Conducting routine preventative maintenance is crucial for avoiding damage to your warehouse equipment, minimizing the risk of employee injury, and experiencing warehouse optimization. However, you can’t launch an effective warehouse maintenance plan if you aren’t sure what you should be looking for in the first place.
That’s why creating a comprehensive warehouse maintenance checklist can be an incredibly useful and valuable tool. It helps you ensure routine safety and functionality checks are being conducted on-time and as efficiently as possible. To help get you started, here are three key things you should be including in your warehouse maintenance plan:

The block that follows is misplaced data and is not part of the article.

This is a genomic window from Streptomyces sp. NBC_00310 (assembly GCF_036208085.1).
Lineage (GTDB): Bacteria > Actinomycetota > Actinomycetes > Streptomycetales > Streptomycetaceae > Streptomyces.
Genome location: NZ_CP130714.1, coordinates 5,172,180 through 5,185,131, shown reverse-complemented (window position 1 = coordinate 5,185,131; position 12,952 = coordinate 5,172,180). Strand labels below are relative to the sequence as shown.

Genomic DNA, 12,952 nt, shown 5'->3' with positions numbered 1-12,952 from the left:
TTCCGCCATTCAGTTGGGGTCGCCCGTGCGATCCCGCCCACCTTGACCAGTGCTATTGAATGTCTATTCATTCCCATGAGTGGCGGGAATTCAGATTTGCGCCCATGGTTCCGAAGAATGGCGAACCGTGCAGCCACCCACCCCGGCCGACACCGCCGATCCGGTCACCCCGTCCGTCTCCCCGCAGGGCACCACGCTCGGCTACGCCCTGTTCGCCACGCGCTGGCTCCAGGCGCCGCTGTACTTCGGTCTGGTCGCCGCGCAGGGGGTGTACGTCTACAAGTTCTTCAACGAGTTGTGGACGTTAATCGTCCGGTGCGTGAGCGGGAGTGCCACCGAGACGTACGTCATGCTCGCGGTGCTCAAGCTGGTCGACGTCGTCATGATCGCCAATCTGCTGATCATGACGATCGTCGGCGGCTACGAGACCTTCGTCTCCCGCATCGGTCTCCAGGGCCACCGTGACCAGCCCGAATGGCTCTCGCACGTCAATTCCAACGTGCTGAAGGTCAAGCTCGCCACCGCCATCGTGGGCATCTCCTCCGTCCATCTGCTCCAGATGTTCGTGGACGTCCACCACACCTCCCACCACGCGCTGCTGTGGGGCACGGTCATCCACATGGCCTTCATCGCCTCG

1. Battery and Charger Inspection
Poor battery maintenance can drastically limit your productivity—after all, batteries are the power behind the machinery you need to operate your warehouse. If you’re working with faulty batteries or chargers, you’ll experience extra downtime (which is bad for your bottom line). This is why your warehouse maintenance plan should include regularly checking the condition of your batteries to make sure they are clean, watered and free of corrosion or build-up.
Your batteries should be clearly labeled by weight and what kind of machinery they are used for, and a comprehensive fleet list of batteries should be kept by age. This way, you can determine a planned replacement schedule so it doesn’t come as a surprise when a battery needs to be replaced and valuable forklifts are forced to sit idle.